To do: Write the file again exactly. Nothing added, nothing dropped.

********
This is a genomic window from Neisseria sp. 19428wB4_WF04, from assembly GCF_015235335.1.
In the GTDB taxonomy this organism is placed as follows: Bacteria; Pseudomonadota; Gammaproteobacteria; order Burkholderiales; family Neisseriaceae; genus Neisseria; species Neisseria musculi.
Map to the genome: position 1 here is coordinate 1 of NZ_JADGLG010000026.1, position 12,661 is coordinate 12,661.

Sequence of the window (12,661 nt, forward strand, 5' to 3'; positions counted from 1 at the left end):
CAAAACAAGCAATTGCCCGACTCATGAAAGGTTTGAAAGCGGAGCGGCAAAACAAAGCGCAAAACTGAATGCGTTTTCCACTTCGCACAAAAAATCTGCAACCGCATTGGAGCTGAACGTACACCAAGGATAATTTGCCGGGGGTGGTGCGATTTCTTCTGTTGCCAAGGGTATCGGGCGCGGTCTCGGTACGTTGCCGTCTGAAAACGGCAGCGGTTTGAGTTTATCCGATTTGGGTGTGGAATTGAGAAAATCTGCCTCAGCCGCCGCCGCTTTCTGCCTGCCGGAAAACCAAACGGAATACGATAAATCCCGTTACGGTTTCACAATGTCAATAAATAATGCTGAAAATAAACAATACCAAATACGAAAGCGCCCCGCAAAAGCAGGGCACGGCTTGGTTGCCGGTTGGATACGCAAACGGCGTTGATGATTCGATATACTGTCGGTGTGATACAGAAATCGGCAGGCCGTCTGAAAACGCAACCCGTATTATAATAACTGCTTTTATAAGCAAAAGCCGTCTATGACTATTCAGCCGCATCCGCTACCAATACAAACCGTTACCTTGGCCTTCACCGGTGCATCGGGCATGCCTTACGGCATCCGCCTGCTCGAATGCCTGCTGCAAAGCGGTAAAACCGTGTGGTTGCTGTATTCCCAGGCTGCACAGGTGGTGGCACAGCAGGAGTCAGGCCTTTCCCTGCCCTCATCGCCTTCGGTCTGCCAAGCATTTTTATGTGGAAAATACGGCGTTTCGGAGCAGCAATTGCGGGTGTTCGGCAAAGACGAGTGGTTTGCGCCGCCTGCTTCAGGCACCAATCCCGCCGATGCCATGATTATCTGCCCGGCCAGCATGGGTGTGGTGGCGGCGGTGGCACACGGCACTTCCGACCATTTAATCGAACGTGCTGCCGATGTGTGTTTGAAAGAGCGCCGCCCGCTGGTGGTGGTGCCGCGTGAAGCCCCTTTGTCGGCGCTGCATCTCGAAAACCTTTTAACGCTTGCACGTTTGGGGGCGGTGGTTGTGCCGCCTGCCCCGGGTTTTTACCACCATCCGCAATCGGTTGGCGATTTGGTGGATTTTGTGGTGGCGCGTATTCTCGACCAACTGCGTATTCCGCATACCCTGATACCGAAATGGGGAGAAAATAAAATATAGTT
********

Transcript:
This is a genomic window from Neisseria sp. 19428wB4_WF04, from assembly GCF_015235335.1.
In the GTDB taxonomy this organism is placed as follows: Bacteria; Pseudomonadota; Gammaproteobacteria; order Burkholderiales; family Neisseriaceae; genus Neisseria; species Neisseria musculi.
Map to the genome: position 1 here is coordinate 1 of NZ_JADGLG010000026.1, position 12,661 is coordinate 12,661.

Sequence of the window (12,661 nt, forward strand, 5' to 3'; positions counted from 1 at the left end):
CAAAACAAGCAATTGCCCGACTCATGAAAGGTTTGAAAGCGGAGCGGCAAAACAAAGCGCAAAACTGAATGCGTTTTCCACTTCGCACAAAAAATCTGCAACCGCATTGGAGCTGAACGTACACCAAGGATAATTTGCCGGGGGTGGTGCGATTTCTTCTGTTGCCAAGGGTATCGGGCGCGGTCTCGGTACGTTGCCGTCTGAAAACGGCAGCGGTTTGAGTTTATCCGATTTGGGTGTGGAATTGAGAAAATCTGCCTCAGCCGCCGCCGCTTTCTGCCTGCCGGAAAACCAAACGGAATACGATAAATCCCGTTACGGTTTCACAATGTCAATAAATAATGCTGAAAATAAACAATACCAAATACGAAAGCGCCCCGCAAAAGCAGGGCACGGCTTGGTTGCCGGTTGGATACGCAAACGGCGTTGATGATTCGATATACTGTCGGTGTGATACAGAAATCGGCAGGCCGTCTGAAAACGCAACCCGTATTATAATAACTGCTTTTATAAGCAAAAGCCGTCTATGACTATTCAGCCGCATCCGCTACCAATACAAACCGTTACCTTGGCCTTCACCGGTGCATCGGGCATGCCTTACGGCATCCGCCTGCTCGAATGCCTGCTGCAAAGCGGTAAAACCGTGTGGTTGCTGTATTCCCAGGCTGCACAGGTGGTGGCACAGCAGGAGTCAGGCCTTTCCCTGCCCTCATCGCCTTCGGTCTGCCAAGCATTTTTATGTGGAAAATACGGCGTTTCGGAGCAGCAATTGCGGGTGTTCGGCAAAGACGAGTGGTTTGCGCCGCCTGCTTCAGGCACCAATCCCGCCGATGCCATGATTATCTGCCCGGCCAGCATGGGTGTGGTGGCGGCGGTGGCACACGGCACTTCCGACCATTTAATCGAACGTGCTGCCGATGTGTGTTTGAAAGAGCGCCGCCCGCTGGTGGTGGTGCCGCGTGAAGCCCCTTTGTCGGCGCTGCATCTCGAAAACCTTTTAACGCTTGCACGTTTGGGGGCGGTGGTTGTGCCGCCTGCCCCGGGTTTTTACCACCATCCGCAATCGGTTGGCGATTTGGTGGATTTTGTGGTGGCGCGTATTCTCGACCAACTGCGTATTCCGCATACCCTGATACCGAAATGGGGAGAAAATAAAATATAGTT